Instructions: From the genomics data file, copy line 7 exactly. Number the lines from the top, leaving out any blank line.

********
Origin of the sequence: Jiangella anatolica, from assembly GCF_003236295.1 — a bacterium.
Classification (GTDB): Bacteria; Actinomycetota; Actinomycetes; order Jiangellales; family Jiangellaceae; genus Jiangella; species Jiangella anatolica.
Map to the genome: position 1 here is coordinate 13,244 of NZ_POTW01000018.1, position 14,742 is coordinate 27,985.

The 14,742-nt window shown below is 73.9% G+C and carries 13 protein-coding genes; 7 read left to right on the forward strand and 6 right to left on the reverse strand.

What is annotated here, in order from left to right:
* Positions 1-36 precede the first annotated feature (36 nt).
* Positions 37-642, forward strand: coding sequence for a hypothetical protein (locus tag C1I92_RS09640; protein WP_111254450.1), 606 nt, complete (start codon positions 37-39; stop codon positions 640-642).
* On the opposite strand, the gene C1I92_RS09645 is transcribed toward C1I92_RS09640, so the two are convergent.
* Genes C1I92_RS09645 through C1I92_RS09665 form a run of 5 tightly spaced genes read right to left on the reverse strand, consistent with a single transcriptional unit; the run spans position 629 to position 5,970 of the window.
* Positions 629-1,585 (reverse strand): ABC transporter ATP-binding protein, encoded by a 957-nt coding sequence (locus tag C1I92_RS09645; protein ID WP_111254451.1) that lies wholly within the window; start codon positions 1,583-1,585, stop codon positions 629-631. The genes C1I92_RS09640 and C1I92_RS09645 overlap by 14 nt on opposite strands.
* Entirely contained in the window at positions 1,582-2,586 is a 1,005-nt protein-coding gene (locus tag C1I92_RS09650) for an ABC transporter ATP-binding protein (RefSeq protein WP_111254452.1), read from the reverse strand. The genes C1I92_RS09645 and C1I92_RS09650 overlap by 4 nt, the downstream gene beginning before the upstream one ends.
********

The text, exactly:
* Positions 37-642, forward strand: coding sequence for a hypothetical protein (locus tag C1I92_RS09640; protein WP_111254450.1), 606 nt, complete (start codon positions 37-39; stop codon positions 640-642).